With coronavirus pandemic ongoing, who enforces mask rules in Carroll County?

You notice that many of your favorite local businesses have begun to open their doors after months of closure, per state orders to limit the spread of COVID-19, and have decided to stop by a local business. You walk in and are surprised to find that no one, not even the store owners, are wearing masks. Concerned, you wonder what you should do.

In such a scenario, ideally you would call the Carroll County Health Department rather than the police, according to Andrea Hanley, a spokesperson from the Bureau of Environmental Health at the Carroll County Health Department.


“They [police] are not the ones getting complaints about masks. We’re the ones doing the investigations,” she said. “If we have a problem during the investigation, we will follow up with the police, and that doesn’t happen very often.”

Hanley added, “If we go in and the retailer has an issue where they say they’re not going to comply, then that’s when we call the police. And the police will follow up with an investigation, and we’ve had to do that several times.”


According to Hanley, the health department receives a handful of complaints regarding facial coverings nearly every day that either come from the public, the department’s call center or other county facilities that may refer complaints to the department. After a complaint is made, environmental health staff would then contact the business or individual in question and conduct an onsite investigation with a health inspector.

“We take a look to see if they are following the proper orders while we’re out there. We’ll go over the proper procedures and what they should be doing, and if the complaint is valid we always write something up while we’re out there and let them know that according to the governor’s executive order you have to be masked,” Hanley said.

The challenge seems to lie with big-name retailers, such as Walmart, in which thousands of people are walking through shop doors nearly every day.

“What’s really difficult for these retailers, especially for these bigger retailers, is when you have thousands of people coming through your door every day, you’re going to have somebody that’s not going to be wearing a mask,” Hanley said. “So that one person sees them and then they call to complain.”

According to Maggie Kunz, a health department spokesperson, a Walmart Supercenter in Sykesville was written up numerous times in April due to issues with compliance regarding social distancing requirements and other health orders.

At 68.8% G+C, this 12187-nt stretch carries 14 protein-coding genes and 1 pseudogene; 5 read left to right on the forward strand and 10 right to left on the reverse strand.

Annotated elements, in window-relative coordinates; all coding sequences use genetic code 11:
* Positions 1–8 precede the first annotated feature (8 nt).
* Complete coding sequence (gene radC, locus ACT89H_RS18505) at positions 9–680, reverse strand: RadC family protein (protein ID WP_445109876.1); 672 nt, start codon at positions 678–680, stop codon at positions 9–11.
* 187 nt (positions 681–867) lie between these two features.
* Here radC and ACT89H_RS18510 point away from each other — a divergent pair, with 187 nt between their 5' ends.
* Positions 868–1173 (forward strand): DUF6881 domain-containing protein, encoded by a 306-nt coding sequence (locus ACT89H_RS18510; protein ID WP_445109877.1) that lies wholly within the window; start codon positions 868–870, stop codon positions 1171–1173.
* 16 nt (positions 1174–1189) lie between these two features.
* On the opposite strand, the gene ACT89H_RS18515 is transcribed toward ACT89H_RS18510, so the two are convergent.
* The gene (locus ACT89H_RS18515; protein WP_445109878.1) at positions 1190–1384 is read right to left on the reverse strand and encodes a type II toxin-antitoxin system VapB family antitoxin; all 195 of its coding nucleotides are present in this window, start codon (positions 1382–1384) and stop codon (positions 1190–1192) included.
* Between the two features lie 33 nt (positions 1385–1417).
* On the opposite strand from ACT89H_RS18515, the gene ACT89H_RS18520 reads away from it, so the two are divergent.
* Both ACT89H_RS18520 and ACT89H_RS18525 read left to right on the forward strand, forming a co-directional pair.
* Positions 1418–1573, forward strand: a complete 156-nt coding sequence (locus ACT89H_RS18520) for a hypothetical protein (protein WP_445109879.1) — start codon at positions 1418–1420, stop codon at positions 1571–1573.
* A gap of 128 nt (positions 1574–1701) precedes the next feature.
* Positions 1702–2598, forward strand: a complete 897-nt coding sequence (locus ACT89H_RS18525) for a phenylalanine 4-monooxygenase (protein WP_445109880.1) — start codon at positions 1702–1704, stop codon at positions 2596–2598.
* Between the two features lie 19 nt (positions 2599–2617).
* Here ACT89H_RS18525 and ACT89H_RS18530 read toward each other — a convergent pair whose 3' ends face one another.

“We received a lot of complaints and there were issues in regards to compliance, so we issued them an order and since then they’ve been in compliance,” Hanley said of the Walmart.

The order in question was an “order of immediate compliance,” which is issued by a health officer and outlines what requirements the business needs to comply with.

Casey Staheli, a spokesperson for Walmart, told the Times in an email that Walmart has taken “all measures necessary to safeguard the well-being of those inside our stores, fulfillment centers and distribution centers,” which have all been regularly cleaned and sanitized for months.


“In the event we do have a confirmed case at any of our stores, we are working with those associates and offering guidance and time needed to receive medical care,” Staheli said. “Associates have been encouraged to prioritize their health and stay home if feeling sick.”

She added that Walmart has a COVID-19 emergency leave policy in place through July for employees “who feel unable or uncomfortable coming to work.”

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According to Gov. Larry Hogan’s April 15 executive order, “all customers over the age of nine are required to wear Face Coverings while inside the enclosed area of any Retail Establishment or FoodserviceEstablishment,” and “all Foodservice Establishments shall require staff who interact with customers (including, without limitation, delivery personnel) to wear, and those staff shall wear, Face Coverings while working.” Those who failed to comply with the orders could be subject to a $5,000 fine or imprisonment not exceeding one year.

Hanley said she wasn’t aware of any instances in which an individual or business was fined or charged for not wearing a mask, but could recall a few incidents in which Maryland State Police were called when a business owner was refusing to wear a mask during an investigation.

For the Carroll County Sheriff’s Office, education seems to be the main focus when it comes down to mask enforcement, according to Col. Larry Suther.

“We’re not in the business of writing tickets or finding folks who are not wearing masks, but we do encourage it,” Suther said, adding that, to his knowledge, no citations had been written up.


“What we’ve seen, for the most part, is complete compliance. People are wearing masks, at least in my personal experience,” Suther said.

Maryland State Police has not issued citations for not wearing a facial covering, according to a spokesperson.

Often, people will comply after an initial follow-up, Hanley said. “The majority of people, they want to do what’s right.”